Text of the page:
Present your findings with a range of quantitative and/or qualitative techniques. Each technique should be accurately drawn and appropriate for the information being presented. Here are some suggestions.

### Bar charts

Use a bar chart when you want to compare different places, such as sites. The x-axis has labels. Leave a gap between bars. A bar chart can only be used for discontinuous data.

Here is an example of mean sale price in 10 rural settlements. The data has been obtained from a secondary source.

### Divided bar charts

Divided bar charts show the total number of items and how many are in each category. The bars do not have to be the same height. The x-axis has labels. Leave a gap between the bars.

Here a student has carried out a traffic survey at the same site at three different times of day.

### Percentage bar charts

Divided bar charts show the total percentage of the total in each category. Unlike a divided bar charts, the bars are all the same height. The x-axis has labels. Leave a gap between the bars.

Here a student has carried out a traffic survey at the same site at three different times of day. This chart uses the same traffic survey results as the divided bar chart above.

### Bi-polar analysis

One way of displaying the results of the bi-polar analysis is to draw a bar chart with the bi-polar score on the x-axis and labels on the y-axis.

Find the total of all the negative scores and all the positive scores for each settlement. The graph below shows what this might look like. For example, at Dolfor the total of all negative scores is -4 and the total of all positive scores is +2.

### Scattergraphs

Plot a graph with one variable on the x-axis and another on the y-axis. The independent variable goes on the x-axis, and the dependent variable on the y-axis. Here is a scattergraph of shopping quality index plotted against pedestrian footfall for a CBD.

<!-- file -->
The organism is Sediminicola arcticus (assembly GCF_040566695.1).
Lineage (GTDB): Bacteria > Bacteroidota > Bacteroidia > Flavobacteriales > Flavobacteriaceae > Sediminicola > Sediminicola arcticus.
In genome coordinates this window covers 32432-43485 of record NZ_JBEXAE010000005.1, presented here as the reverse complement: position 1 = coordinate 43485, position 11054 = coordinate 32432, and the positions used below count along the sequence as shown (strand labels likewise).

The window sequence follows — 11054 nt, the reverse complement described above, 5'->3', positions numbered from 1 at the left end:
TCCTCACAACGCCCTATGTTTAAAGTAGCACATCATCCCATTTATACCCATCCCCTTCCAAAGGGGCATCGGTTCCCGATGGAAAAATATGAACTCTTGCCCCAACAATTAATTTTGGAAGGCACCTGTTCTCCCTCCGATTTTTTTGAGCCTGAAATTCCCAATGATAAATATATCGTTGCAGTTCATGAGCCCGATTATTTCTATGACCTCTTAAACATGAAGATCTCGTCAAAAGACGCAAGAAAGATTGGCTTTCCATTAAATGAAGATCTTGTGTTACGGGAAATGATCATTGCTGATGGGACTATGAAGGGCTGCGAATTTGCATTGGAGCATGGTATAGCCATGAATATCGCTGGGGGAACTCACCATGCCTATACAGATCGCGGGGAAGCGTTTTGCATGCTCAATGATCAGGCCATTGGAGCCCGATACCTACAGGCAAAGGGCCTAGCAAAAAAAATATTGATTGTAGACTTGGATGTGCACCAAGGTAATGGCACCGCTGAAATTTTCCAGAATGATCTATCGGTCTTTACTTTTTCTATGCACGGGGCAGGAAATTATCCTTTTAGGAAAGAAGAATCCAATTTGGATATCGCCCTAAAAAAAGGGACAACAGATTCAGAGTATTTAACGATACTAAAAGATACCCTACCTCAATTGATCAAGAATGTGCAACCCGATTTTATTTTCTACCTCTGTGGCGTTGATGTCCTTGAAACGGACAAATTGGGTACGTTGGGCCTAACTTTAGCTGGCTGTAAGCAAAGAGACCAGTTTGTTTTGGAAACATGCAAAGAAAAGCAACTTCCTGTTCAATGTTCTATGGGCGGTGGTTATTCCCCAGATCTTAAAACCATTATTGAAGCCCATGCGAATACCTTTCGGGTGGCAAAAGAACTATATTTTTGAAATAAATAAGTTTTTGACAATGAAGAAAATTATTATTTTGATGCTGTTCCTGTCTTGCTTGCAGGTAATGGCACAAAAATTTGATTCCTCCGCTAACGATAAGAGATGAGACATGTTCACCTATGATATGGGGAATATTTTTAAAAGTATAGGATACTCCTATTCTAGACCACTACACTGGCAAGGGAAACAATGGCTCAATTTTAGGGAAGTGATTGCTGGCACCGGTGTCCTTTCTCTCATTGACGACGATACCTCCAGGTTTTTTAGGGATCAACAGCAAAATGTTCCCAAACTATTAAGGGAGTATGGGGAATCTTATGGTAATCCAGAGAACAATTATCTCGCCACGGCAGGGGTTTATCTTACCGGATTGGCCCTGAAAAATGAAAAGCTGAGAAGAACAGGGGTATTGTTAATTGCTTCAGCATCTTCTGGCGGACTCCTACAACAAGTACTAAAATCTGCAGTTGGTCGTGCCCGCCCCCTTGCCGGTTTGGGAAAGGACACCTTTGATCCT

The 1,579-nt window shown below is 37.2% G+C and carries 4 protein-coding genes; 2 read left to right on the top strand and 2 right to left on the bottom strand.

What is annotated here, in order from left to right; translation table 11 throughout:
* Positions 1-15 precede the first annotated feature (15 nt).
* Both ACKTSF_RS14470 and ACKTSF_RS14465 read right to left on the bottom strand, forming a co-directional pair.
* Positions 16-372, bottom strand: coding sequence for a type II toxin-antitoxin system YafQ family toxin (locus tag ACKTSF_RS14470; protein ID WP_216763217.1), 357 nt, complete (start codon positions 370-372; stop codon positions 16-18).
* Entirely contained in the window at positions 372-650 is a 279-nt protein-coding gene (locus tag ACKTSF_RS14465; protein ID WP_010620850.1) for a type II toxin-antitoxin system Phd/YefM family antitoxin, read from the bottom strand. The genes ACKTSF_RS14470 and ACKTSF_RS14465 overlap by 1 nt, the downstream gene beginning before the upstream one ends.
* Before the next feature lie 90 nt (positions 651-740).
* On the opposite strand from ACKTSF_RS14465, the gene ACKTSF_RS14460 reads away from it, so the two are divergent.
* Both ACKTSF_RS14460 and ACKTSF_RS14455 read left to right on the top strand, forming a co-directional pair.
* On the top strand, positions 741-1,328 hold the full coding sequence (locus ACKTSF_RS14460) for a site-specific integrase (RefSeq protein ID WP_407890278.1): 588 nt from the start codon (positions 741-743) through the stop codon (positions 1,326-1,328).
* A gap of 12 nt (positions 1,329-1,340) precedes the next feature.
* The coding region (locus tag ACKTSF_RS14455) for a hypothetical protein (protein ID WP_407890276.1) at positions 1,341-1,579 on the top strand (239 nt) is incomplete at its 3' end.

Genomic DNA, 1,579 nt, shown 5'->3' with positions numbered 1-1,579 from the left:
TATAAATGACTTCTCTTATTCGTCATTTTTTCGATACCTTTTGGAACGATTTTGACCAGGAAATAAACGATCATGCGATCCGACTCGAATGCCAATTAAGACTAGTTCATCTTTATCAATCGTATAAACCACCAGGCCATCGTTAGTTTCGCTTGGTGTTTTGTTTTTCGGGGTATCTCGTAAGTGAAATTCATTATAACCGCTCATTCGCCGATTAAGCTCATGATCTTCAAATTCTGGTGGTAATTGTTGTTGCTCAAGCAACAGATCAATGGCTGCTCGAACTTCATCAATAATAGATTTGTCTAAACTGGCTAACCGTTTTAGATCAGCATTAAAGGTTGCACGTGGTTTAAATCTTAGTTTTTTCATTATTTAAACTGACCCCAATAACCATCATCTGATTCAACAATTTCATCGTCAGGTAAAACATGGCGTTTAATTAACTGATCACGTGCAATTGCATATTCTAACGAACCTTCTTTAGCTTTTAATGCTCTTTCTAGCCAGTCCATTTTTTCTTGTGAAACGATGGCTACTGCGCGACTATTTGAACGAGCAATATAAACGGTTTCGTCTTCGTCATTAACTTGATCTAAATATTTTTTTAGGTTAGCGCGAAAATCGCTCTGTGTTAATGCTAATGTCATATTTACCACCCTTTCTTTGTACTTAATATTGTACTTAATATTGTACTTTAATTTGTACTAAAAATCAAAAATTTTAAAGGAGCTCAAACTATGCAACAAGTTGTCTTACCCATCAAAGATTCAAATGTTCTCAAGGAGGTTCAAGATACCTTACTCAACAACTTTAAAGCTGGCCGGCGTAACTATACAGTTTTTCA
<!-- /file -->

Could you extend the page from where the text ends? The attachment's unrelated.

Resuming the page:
### Maps

You can use maps as a background for displaying your results.

In this example, the Bus Coverage Index for 12 villages has been shown on a map.

### Choropleth maps

Choropleth maps are shaded according to a key.

This example uses secondary data to show deprivation levels in Cornwall (IMD 2010).

### Isoline maps

You can use maps as a background for displaying your results.

Isoline maps show lines of equal value. In this example, pedestrian counts have been taken across a CBD. The map on the left shows raw results. the map on the right shows isoline maps for 50, 40 and 30.

### Flow maps

Using secondary data, this shows the direction and volume of buses per day to the village of Skinningrove.

### Annotated photographs

It is not enough just to write labels on the photo (e.g. “farm” or “looks expensive”. Instead try to write a short explanation of what you can see, using geographical words where you can. These are examples of well annotated photos.

1. Roof, some walls and windows missing from house. The house has been abandoned since local mines closed.
2. No tarmac road, only a rough track, so the old house is not easily accessible by car.
3. Growth of trees inside the house shows that it has been decades since the house was abandoned.
1. Traditional shape of windows and roof over porch, but with a built-in garage. This suggests a house built since 1980.
2. Large drive and built-in garage suggests the house was designed for a family owning more than one car. The owners will probably use cars to commute to work in the nearest town, instead of having traditional rural jobs like farmworkers.
3. Double-glazed windows and central heating suggest no housing deprivation.
4. Front garden with lawn and shrubs is not much work to keep tidy. This suggests that the house owned by people without much free time outside of work, possibly commuters.

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